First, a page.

Trichotillomania, the compulsion to tear off your hair

Trichotillomania, the compulsion to tear off your hair

People with trichotillomania feel an irresistible need to compulsively tear their hair, usually from the scalp, eyelashes and eyebrows, but it can be from different parts of the body.

Trichotillomania is a type of impulse control disorder. People with this type of problem know that they can hurt themselves by acting impulsively, but somehow they cannot stop. They usually tear their hair when they are anxious or stressed to try to calm down.


  • 1 Symptoms of Trichotillomania
  • 2 What causes Trichotillomania?
  • 3 What is the treatment for trichotillomania?

Symptoms of Trichotillomania

In addition to pulling your hair compulsively, there are other symptoms that may suffer:

  • Feeling anxious before pulling hair or trying to resist temptation.
  • Feel relief or satisfaction after pulling.
  • Problems at work or social life due to the anxiety this implies and the aspect they offer after tearing their hair.
  • Behaviors such as inspecting hair root, twisting hair, pulling hair with teeth or even eating hair.

Many people who have trichotillomania try deny the problem and can try to hide your hair loss wearing hats, scarves, false eyelashes or eyebrows.

What causes Trichotillomania?

The exact cause of trichotillomania is not known. However, we do know that there are several factors to consider. Certain personality traits such as low tolerance for stress, perfectionism and the tendency to suffer anxiety They are obvious. The way to process external stimuli is also relevant when discussing etiology. Although as in all other mental health disorders, there are always exceptions.

Neurobiological research using brain scans shows that the brain functioning of people with trichotillomania differ from healthy subjects, resembling those of people with attention deficit / hyperactivity disorder (ADHD) or with obsessive compulsive disorder (OCD). Even a genetic component has been described in some cases, identifying families in which trichotillomania was diagnosed in parents and children or siblings.

Risk factors therefore include family history; age (the peak of onset is usually between 11 and 13 years of age); the poor mechanisms of adaptation and emotional regulation; premorbid mental health diagnoses such as ADHD, OCD, tics disorder, eating disorder, anxiety disorder or depressive disorder.

What is the treatment for trichotillomania?

The main treatment for trichotillomania is a type of behavior modification behavior therapy, called habit reversal training. Basically, this means replacing a bad habit with something else that is not harmful.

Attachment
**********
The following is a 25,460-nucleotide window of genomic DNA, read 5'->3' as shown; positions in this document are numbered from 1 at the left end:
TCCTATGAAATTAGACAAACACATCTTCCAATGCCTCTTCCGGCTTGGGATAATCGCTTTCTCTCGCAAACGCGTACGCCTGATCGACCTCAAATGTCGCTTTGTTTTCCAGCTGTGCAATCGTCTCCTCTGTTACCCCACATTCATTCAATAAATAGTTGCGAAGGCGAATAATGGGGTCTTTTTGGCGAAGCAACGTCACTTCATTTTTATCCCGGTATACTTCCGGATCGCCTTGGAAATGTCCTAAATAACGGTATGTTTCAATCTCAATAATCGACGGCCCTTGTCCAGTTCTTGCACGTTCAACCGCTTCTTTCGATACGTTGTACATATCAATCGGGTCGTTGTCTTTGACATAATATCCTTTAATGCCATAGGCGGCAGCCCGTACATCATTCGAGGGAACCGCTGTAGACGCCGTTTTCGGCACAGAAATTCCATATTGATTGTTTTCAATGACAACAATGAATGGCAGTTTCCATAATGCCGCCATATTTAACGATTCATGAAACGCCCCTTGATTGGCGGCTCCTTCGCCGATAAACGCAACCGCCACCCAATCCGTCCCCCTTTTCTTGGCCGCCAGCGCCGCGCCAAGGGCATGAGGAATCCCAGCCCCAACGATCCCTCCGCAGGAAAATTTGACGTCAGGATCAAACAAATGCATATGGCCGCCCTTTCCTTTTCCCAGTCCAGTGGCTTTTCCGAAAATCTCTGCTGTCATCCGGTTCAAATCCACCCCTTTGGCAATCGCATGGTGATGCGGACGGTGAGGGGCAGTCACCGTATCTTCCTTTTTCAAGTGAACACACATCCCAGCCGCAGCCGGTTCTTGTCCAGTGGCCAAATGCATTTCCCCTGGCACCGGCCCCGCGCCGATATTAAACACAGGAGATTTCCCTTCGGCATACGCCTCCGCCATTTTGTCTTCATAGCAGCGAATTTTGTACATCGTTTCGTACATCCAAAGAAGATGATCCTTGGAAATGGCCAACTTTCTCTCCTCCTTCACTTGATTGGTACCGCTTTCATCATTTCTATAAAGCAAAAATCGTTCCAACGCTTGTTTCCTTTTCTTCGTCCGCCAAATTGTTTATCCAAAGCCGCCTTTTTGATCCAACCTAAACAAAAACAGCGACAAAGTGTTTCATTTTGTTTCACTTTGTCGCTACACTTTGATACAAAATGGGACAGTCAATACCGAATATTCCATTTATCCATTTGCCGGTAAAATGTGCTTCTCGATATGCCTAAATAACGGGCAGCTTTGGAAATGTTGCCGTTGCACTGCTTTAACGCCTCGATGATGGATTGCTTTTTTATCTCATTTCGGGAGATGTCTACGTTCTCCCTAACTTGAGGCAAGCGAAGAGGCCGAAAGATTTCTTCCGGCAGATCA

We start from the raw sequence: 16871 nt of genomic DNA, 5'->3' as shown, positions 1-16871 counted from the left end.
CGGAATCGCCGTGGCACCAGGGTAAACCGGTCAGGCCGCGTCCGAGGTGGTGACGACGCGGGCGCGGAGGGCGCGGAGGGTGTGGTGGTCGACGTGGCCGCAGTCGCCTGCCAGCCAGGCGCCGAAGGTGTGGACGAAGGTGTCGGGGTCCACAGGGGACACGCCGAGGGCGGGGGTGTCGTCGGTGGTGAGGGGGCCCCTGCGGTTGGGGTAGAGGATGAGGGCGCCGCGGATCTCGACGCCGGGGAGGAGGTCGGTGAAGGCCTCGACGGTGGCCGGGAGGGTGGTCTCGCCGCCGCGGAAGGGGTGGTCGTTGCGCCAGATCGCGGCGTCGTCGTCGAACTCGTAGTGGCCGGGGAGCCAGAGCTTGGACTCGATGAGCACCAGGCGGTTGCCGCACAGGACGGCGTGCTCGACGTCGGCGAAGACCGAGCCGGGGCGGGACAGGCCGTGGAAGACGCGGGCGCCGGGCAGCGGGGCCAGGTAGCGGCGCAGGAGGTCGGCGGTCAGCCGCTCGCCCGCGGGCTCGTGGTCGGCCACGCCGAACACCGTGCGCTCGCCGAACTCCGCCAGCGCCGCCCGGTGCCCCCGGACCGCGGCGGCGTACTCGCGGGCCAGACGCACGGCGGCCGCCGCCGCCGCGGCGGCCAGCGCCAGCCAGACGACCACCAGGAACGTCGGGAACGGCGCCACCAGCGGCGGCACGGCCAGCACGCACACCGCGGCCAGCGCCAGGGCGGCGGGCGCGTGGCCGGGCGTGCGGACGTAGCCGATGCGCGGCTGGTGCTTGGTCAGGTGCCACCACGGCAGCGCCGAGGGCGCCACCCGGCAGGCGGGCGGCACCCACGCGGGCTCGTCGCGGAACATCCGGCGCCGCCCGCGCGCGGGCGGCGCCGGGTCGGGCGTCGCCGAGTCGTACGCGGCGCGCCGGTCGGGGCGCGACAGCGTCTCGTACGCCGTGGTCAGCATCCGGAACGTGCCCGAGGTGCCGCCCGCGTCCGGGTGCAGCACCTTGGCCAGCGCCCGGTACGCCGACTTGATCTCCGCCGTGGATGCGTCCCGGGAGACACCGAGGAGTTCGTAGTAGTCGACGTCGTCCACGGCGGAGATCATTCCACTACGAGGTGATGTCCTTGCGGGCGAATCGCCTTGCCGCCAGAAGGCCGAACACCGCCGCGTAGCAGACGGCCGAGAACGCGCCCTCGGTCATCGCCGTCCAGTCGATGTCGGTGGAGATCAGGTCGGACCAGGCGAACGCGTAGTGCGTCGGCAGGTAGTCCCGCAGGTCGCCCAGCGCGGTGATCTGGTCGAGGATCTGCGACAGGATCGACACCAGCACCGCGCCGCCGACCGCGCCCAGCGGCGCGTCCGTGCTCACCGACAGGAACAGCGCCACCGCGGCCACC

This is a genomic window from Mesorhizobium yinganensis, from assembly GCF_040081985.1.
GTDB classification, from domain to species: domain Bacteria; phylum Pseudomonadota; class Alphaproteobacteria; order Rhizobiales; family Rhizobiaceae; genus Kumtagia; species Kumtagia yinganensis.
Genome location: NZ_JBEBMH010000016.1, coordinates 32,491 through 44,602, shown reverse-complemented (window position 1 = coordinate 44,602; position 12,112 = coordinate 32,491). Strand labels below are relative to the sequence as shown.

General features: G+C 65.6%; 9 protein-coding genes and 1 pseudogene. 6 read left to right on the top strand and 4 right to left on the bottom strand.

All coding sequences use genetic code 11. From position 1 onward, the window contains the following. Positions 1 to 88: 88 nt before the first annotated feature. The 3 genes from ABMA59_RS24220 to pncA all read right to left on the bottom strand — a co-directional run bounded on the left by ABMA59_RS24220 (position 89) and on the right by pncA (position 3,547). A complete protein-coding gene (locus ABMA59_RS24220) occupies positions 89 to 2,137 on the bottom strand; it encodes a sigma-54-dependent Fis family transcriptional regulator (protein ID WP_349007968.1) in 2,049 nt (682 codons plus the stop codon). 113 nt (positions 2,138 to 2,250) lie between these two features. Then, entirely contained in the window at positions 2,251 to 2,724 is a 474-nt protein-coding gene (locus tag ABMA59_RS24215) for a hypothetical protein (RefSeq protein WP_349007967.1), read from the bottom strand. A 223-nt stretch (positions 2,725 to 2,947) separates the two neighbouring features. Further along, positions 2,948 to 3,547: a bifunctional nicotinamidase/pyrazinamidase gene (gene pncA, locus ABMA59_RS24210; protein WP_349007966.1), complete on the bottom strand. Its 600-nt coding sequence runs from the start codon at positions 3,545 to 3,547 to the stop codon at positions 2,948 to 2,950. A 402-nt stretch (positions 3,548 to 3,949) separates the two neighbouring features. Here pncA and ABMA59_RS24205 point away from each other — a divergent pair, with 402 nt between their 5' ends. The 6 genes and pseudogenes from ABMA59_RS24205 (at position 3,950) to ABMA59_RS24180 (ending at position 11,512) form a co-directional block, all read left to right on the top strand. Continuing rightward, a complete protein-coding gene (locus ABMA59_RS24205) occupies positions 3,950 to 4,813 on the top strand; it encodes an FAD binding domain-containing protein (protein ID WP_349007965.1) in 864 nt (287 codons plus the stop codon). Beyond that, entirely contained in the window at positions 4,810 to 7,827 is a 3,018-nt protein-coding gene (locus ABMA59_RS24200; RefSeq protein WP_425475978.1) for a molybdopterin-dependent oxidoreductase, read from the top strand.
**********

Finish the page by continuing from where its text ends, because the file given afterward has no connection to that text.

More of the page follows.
With this approach, people with trichotillomania first they learn to identify when and where they need to pull hair. They also learn to relax and do something else, which doesn't hurt them, as a way to help relieve tension when they feel the need to pull their hair.

It could be as simple as clenching the fist with the hand they would use to get their hair out. Therapy can also address any distorted thinking that may be increasing the stress that triggers the behavior.

When trichotillomania manifests itself in adulthood, it may be associated with other psychological or psychiatric disorders, and consultation with a specialist is advisable, since the fact of tearing off the hair is usually resolved when the other conditions are treated.

Recognize behavior and increase awareness of the thoughts and feelings that the impulses produce, as well as understanding that the impulses are different from the behaviors, helps to break the usual cycle of pulling the hair, increasing the skills for positive coping, and incorporating methods of sensory self-regulation.


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Damodaran SS, Jayalekshmi KT, Khanna R. Trichotillomania: symptom or syndrome. Need revision? Psychopathology. nineteen ninety five

Christenson GA, Mansueto CS. Trichotillomania: descriptive characteristics and phenomenology. In: Stein DJ, Christenson GA, Hollander E, editors. Trichotillomania Washington DC: American Psychiatric Press; 1999

Chamberlain, SR, Menzies, L., Sahakian, BJ, and Fineberg, NA (2007). Lifting the veil over trichotillomania. The American Journal Of Psychiatry, 164 (4), 568-574. doi: 10.1176 / appi.ajp.164.4.568

Stein DJ, Hollander E, Cohen L, Simeon D, Aronowitz B. Serotonergic receptivity in trichotillomania: neuroendrocrine effects of m-chlorophenylpiperazine. Psychiatry Biol. 1995